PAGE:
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Covering up wall phone wiring

Posted by linelle (My Page) on
Thu, Mar 22, 12 at 18:16

I see some other threads about removing phone wiring and am not sure we're talking about the same thing.

I have a wall phone mount which I no longer use. My phone in this room is a satellite unit that just needs an electrical outlet. The mount is unsightly and I'd like to be able to remove it, patch, texture and paint the wall. The following photo is what's under the plate. I have no electrical expertise. Is this a job for an electrician?


Follow-Up Postings:

RE: Covering up wall phone wiring

I would remove the device from the wall, separate the plastic device from the metal frame and stuff it, with the wires still connected, back into the hole in the wall.
I'd then get a blank cover plate to secure over the hole and paint to match, or whatever.

RE: Covering up wall phone wiring

Randy, if I understand you correctly, unscrew the Leviton metal frame, separate the plastic middle and put it back (including attached wires) into the hole. Is there any danger touching this thing?

I would like to not have any cover plate, painted or not, if I can avoid it. I'd like to patch, texture and paint, unless that seems unwise. I'd remember where it was. That being said, I'd prefer a flat painted plate to the wall phone base that currently sticks out from the wall.

RE: Covering up wall phone wiring

Since this wall mount jack is also obviously being used as a punch down distribution block to other wired connections, you need to retain some sort of access to it.

I wouldn't try to break it away from the metal frame as the plastic may break and cause some connection problems. But as Randy alluded to, leave an accessible painted blank wall plate to provide future access if needed.

One very important point to consider is that you should always have a hardwired telephone for communications during a power outage.

In our kitchen, after a remodel, we did a 1940's stainless steel retro-style wall mount phone which looks really cool and provides the hardwired connection in event of a power outage.

RE: Covering up wall phone wiring

yosemite bill, if this wall mount jack is essential to the rest of the phones in the house, I'll take your word for it. I do have two other phone jacks in the house (my main phone is in my office) and an old-school nonelectric set in the garage in case of power outages (which only happens in these parts when a drunk takes out a power pole).

I would happily cover this with a wall plate, or even a better looking phone jack plate, such as in the photo below:

phone jack

However, what is perplexing me is the actual jack connector I have now sticks out, like a tongue, rather than being nicely recessed as in the above photo. And it's that awful tan/flesh color. I do not plan to ever again have a wall-mount phone in that location.

RE: Covering up wall phone wiring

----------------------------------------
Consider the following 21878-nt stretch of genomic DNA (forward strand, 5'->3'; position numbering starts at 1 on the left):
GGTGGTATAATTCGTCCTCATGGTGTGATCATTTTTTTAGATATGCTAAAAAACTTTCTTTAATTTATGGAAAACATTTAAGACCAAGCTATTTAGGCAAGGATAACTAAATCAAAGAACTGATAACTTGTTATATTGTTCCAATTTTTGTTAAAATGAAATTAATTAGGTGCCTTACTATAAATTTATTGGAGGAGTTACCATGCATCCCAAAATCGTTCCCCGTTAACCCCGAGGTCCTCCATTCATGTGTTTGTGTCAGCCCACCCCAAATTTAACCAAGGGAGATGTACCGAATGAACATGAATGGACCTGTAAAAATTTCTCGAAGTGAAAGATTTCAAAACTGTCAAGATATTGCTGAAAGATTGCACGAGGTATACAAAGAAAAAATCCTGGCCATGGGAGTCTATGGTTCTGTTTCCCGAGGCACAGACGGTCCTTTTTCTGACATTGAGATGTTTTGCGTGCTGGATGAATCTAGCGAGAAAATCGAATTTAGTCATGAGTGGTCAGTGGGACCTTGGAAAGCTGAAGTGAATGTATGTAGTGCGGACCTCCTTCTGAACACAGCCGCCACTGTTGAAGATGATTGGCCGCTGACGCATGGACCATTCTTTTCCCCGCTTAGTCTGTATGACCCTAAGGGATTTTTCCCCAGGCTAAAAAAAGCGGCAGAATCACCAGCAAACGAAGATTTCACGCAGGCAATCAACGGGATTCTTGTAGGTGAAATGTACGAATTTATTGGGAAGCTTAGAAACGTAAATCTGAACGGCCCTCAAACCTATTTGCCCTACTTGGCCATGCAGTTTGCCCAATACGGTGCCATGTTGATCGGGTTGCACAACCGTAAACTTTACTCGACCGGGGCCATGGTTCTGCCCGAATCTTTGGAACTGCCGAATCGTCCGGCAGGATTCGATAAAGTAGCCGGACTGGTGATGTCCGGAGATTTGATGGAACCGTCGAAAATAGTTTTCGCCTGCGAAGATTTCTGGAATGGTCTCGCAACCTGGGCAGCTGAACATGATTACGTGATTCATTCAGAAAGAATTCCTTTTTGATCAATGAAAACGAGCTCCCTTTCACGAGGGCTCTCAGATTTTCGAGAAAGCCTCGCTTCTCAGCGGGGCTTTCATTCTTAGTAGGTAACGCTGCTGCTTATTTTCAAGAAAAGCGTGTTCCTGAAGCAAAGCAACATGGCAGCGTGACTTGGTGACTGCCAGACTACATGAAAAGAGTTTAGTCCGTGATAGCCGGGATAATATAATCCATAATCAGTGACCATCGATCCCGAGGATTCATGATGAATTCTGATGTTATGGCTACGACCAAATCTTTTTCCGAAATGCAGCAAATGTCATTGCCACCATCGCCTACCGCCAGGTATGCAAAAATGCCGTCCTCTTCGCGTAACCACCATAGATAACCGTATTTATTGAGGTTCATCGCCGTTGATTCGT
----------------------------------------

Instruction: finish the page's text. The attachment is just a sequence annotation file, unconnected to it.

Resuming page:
It is safe to touch the wires.

I think once you get that metal baseplate off the wall, you should be able to see if the plastic part will separate easily. I bet it will.

RE: Covering up wall phone wiring

Okay, the wires are safe to touch and I shouldn't plan to close up the wall entirely.

A flat plate looks better than the existing one, but it's just a flat plate. At least the wall jack a few posts up still is functional. How do I go from the one below with the jack sticking out to a flat plate with the jack recessed.


RE: Covering up wall phone wiring


The second photo you posted is a wall plate jack for simply plugging in a regular telephone cable. The third picture, which is what I assumed already you were talking about, and is for a wall mount phone which is also mechanically supported by the two large screw heads.

From your first picture I did not notice at first that it appears the plate is installed in a metal single gang electrical box. Even if the plastic portion easily separated from the metal plate, I'd be concerned the box could short across the connections.

Either wrap it in electrical tape before shoving it in the box, or better yet, have somebody remove it the jack, crimp the appropriate connections back together using "telecom splice connectors" and then install a blank wall plate on the box.

The appropriate connections are from the solid color wires at the top, to the two striped wires directly under each one shown in the first picture.

RE: Covering up wall phone wiring

yosemitebill, please don't think that because I'm confused your advice isn't very much appreciated. :)

In case I didn't make it clear, I don't want a wall-mounted phone. If covering the phone wiring innards with a blank wall plate is better than covering it up with sheetrock, I'd just as soon keep the jack available. It's actually a better location for my base station in that I'd see if I had any messages, rather than nipping into my office. The main issue now is this wall unit is UGLY. I'd much prefer a lower profile jack, maybe even a smaller one. It's just in an awkward location and I'd like to minimize its profile.

RE: Covering up wall phone wiring

Sure, you certainly can change it to a standard wall plate jack instead. You'll need to a wall plate jack with screw connections on the backside. It'll already have red, green, black, and yellow wires attached to each screw terminal.

Remove the existing plate, and using your picture as a guide, match the colors of the striped wires to the solid wires at each screw terminal.

If you're unsure of doing this, you may just want to call somebody to do it for you.

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